By James Arnold
BBC News Online business reporter
Shares in troubled Dutch retailer Ahold have continued to fall, as investors digest the implications of the shocking accounting irregularities it admitted on Monday.
Is there more bad news to come?
So far, the supermarket firm has only quantified losses of $500m related to accounting at a US subsidiary, a small amount when set against Ahold's 2002 turnover of $79bn.
But markets are nervous there could be more surprises to come, or that the company could take hasty action to dig itself out of its predicament.
In the meantime, with scandals at Enron, Worldcom and others still fresh in the memory, there are already frantic attempts to establish who was to blame.
Bad start to the week
Combined with Monday's 60% plummet, Ahold's shares have now lost three-quarters of their value this week.
Ahold may have to slim down to keep the market happy
Although the accounting irregularities so far revealed are not gigantic by comparison with other recent scandals, they came as a nasty shock from a firm that had previously been regarded as solid.
And Ahold indicated that more news could come out: its US losses are not yet tallied up, and it admitted it was separately investigating the legality of transactions at its Argentine unit.
The admissions cap a period of accounting worry for shareholders in Ahold.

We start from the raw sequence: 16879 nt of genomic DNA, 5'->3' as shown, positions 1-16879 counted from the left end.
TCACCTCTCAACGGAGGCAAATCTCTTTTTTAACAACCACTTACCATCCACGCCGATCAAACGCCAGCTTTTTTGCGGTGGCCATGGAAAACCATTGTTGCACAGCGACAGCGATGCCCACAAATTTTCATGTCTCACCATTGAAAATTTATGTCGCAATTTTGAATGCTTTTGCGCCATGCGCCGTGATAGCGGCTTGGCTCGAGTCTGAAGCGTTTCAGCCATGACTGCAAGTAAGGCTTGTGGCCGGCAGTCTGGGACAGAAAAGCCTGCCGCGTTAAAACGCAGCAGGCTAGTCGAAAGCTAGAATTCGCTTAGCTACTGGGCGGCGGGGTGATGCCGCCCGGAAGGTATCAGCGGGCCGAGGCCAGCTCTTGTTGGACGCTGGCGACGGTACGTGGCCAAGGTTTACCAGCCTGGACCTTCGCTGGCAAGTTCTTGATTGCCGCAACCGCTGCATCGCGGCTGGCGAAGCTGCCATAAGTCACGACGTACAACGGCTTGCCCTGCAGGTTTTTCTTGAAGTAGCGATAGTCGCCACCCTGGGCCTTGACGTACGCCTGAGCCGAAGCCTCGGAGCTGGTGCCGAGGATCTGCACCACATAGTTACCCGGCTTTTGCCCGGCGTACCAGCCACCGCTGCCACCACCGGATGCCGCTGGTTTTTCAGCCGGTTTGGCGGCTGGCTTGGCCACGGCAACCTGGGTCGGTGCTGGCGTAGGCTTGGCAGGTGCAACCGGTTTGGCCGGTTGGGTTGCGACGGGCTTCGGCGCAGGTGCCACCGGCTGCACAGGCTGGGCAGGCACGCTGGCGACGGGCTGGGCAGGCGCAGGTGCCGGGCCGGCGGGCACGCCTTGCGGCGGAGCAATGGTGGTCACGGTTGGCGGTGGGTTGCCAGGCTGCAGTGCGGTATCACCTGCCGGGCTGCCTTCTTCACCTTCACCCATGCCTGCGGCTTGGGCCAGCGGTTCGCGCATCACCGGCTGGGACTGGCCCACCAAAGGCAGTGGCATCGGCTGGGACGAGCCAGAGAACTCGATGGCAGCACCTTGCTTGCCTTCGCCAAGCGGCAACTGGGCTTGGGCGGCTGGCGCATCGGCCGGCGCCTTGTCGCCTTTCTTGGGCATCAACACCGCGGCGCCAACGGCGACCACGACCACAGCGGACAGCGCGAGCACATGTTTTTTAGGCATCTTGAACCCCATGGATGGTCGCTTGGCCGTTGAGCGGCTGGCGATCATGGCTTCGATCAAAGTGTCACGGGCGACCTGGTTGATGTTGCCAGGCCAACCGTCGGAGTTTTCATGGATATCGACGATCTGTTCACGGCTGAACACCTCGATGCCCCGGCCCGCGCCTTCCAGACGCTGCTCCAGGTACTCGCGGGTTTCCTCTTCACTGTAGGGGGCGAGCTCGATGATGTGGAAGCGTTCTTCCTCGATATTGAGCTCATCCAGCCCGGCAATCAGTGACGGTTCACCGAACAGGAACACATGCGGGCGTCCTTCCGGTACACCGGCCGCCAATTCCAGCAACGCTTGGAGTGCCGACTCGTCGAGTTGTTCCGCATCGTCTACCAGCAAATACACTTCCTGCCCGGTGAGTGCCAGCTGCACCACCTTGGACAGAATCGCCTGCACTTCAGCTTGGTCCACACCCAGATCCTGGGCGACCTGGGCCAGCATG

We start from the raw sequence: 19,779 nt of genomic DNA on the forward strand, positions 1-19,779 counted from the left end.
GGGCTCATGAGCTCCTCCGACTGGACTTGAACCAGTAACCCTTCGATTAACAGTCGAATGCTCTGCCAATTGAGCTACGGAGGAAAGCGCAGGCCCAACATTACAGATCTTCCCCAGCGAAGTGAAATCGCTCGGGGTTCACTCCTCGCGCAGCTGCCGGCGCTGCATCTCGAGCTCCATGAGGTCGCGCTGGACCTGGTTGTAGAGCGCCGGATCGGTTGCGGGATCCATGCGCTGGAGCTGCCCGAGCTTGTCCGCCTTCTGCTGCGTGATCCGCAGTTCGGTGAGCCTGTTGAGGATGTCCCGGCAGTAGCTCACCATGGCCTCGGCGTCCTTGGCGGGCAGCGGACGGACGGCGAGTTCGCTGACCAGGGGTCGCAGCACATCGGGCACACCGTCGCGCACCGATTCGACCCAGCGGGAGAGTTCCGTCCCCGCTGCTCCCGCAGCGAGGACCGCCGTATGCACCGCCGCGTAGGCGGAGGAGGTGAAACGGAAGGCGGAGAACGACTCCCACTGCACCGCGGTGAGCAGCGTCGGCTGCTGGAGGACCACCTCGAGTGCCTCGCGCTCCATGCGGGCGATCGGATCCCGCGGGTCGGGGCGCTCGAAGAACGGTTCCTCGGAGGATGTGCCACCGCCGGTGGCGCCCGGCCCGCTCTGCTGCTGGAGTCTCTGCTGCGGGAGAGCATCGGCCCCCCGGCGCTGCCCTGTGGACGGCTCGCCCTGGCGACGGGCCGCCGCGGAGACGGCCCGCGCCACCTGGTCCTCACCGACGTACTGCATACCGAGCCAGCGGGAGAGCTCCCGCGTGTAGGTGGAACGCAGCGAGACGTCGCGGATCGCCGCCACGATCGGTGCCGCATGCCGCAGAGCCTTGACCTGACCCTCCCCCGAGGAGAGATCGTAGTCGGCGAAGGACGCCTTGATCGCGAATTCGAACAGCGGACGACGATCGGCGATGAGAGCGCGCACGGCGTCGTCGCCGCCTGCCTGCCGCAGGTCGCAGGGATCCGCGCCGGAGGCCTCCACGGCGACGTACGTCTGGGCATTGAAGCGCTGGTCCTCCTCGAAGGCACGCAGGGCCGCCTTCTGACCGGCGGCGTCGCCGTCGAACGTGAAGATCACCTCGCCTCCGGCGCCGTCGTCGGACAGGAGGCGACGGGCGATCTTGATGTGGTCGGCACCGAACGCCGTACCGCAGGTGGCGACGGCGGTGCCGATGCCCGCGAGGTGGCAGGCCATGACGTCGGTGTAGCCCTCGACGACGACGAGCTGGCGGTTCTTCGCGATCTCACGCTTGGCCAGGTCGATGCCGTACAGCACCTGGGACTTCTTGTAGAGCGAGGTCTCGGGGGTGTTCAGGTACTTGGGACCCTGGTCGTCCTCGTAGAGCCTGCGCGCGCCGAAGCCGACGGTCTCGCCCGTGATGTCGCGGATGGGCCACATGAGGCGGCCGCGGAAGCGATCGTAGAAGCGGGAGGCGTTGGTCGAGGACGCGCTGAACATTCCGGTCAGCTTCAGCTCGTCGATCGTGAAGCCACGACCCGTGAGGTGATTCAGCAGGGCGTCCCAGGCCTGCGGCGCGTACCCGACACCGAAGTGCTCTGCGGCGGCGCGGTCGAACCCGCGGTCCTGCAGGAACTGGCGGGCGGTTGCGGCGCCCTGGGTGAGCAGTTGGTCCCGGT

The firm has expanded with extraordinary rapidity into international markets, a drive that has resulted in a mish-mash of accounting practices from its various overseas units.
Sell, sell, sell
Ahold has said that an emergency loan package, agreed with its banks before it announced the accounting troubles, has shored up its finances.
But it is still believed likely to set about some form of sell-off of non-core units, if only to reassure the markets that it means business.
Any fire sale is unlikely to involve Ahold's extensive US business, seen as crucial to its strategy; instead, analysts reckon, it might result in some spin-offs in Latin America and Asia.
With the retail business relatively buoyant, it is thought that finding buyers even for large retail assets should not prove too tricky.
But analysts are nervous that Ahold might sell off its better subsidiaries in its rush to generate cash.
The ripples spread
While markets await action from Ahold, the implications of the affair are spreading.
Dutch banks and insurers, almost all of which are involved with Ahold in some way, are counting the cost of the share price collapse.
According to the first investment bank research on the issue, Aegon, ING and Fortis, the financiers with the biggest exposure to Ahold, could face losses of up to 300m euros apiece.
And questions are already being asked as to whether negligence played a role.
Deloitte & Touche, Ahold's auditor, has insisted that it warned the firm about problems in its US unit.
It was Deloitte that first uncovered the irregularities, and the firm has been at pains to point out that Ahold did not supply it with full information.
Looking for a scapegoat
At this point, it seems that Deloitte has a case for avoiding direct blame.
Analysts have also pointed out that regulation of Ahold's accounting was almost non-existent.
Although the Dutch regulator is generally strict, Ahold's US subsidiary fell outside its control; EU regulators, meanwhile, have only just begun thinking about pan-European accounting rules.
On the Amsterdam stock market, too, fingers are being pointed.
Many investors want to know why certain Dutch brokers were recommending buying Ahold shares until the moment it released its bombshell.